Chief among those changes would be a requirement that every telework-authorized federal employee be placed on permanent telework status through the end of the year, reversing many of the return to the office efforts that agencies have enacted over the past few months.
That section of the bill would also require agencies to proactively plan to expand their telework programs, mandate that agencies report to the Office of Personnel Management and Congress if they plan to cut back on any programs and prohibit across-the-board telework cuts.
Two efforts currently underway could guarantee hazard pay for federal employees required to work with the public or in crowded offices during the COVID-19 pandemic.
The legislation would also extend that telework emphasis to the contractor workforce, by instructing agencies to allow telework for contracting personnel “to the maximum extent practicable,” and for as long as the COVID-19 national health emergency lasts.
Several agencies have reported consistent or increased productivity under pandemic-imposed telework, such as the Dallas region of the Social Security Administration, noting in a message to staff that employees answered more calls and cleared more claims this year than they had at the same point last year.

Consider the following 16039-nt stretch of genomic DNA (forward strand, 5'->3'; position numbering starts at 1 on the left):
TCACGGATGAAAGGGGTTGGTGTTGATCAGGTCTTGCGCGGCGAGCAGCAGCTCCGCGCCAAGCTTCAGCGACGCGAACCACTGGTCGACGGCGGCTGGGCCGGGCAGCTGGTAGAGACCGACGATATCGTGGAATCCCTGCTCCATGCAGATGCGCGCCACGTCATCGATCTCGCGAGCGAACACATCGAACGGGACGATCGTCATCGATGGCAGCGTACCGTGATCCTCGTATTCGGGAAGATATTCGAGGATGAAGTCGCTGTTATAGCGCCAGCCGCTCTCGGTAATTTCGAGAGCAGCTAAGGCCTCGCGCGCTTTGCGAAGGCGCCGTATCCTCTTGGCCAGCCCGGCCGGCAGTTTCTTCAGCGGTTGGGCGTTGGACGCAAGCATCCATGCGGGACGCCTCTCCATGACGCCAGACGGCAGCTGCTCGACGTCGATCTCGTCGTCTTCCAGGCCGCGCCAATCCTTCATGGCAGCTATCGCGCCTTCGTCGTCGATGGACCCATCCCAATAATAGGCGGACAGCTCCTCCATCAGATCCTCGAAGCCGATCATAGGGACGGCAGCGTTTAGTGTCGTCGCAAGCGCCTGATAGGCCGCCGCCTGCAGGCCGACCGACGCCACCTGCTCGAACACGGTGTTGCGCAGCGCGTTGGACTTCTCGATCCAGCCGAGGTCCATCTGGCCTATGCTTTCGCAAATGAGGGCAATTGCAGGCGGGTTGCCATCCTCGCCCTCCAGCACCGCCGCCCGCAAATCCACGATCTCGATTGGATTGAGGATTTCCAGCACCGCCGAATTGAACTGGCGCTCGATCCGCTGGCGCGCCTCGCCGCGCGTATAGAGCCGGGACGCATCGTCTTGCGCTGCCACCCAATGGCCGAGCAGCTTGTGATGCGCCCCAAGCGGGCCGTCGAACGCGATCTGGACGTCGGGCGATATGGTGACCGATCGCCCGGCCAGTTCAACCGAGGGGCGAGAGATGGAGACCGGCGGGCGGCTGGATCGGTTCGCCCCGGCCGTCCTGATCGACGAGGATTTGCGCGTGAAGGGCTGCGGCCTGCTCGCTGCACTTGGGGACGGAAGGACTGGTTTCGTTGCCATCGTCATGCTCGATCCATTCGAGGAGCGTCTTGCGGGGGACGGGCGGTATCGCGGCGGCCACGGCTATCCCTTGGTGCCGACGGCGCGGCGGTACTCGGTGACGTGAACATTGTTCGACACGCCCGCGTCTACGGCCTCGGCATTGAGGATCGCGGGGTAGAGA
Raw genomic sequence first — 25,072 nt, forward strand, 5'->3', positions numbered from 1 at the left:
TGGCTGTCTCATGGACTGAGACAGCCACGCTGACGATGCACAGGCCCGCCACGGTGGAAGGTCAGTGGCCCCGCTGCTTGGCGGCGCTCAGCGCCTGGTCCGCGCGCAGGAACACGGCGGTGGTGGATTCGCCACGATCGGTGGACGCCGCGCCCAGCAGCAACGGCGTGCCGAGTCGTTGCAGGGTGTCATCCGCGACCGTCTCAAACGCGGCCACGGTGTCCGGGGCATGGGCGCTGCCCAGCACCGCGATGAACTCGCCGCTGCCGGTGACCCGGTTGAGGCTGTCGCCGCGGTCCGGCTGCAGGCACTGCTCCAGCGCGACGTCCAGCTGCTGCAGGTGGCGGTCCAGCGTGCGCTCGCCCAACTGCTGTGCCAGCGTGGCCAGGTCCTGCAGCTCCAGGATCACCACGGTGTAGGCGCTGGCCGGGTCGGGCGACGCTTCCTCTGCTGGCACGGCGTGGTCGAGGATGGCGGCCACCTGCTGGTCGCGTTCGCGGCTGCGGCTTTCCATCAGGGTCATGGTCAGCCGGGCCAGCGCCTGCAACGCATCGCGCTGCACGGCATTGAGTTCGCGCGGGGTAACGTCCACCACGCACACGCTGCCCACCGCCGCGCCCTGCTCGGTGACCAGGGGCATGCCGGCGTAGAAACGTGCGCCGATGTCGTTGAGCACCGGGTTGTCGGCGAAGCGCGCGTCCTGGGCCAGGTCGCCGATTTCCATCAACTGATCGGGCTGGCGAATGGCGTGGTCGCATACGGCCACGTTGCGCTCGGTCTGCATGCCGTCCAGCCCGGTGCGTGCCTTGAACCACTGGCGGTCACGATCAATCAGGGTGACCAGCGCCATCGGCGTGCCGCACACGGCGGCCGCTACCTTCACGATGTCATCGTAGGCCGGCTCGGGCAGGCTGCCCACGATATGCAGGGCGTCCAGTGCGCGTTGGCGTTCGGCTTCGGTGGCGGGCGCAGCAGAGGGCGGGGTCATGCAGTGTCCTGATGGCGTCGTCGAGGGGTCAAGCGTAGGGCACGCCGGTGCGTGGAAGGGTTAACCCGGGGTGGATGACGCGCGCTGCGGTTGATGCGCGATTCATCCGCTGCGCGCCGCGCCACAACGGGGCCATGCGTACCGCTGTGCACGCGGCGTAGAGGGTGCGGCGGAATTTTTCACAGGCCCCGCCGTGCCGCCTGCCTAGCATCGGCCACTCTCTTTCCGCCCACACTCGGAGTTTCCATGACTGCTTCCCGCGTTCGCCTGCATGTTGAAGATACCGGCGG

The bill would also create the presumption that any federal employee or postal worker that was required to make contact with the public or coworkers and later diagnosed with COVID-19 contracted the disease at the workplace, making it easier for those employees to file workers' compensation claims.
“We are pleased that our allies in Congress continue to look out for the needs of federal employees during the global health crisis,” said National Treasury Employees Union National President Tony Reardon in a statement.
“Across the country, federal employees have stayed on the job throughout the pandemic and the HEROES Act would provide them with some much-needed assistance at work.”
The bill would also maintain early retirement eligibility for federal employees that are forced to move to a different position due to a COVID diagnosis, mandate that health-care providers remove out of pocket costs for medical treatments associated with a COVID-19 diagnosis and extend emergency leave provisions — which allow covered employees to take leave off to self-isolate or care for a sick relative — to federal employees.
The revised HEROES act passed predominantly along party lines, and faces significant challenges in the Republican-controlled Senate, which has not taken action on the first version of the HEROES Act that passed the House in mid-May.
The new version of the bill does not contain previous provisions that would have given premium pay to feds that are required to be in regular contact with the public and risking exposure.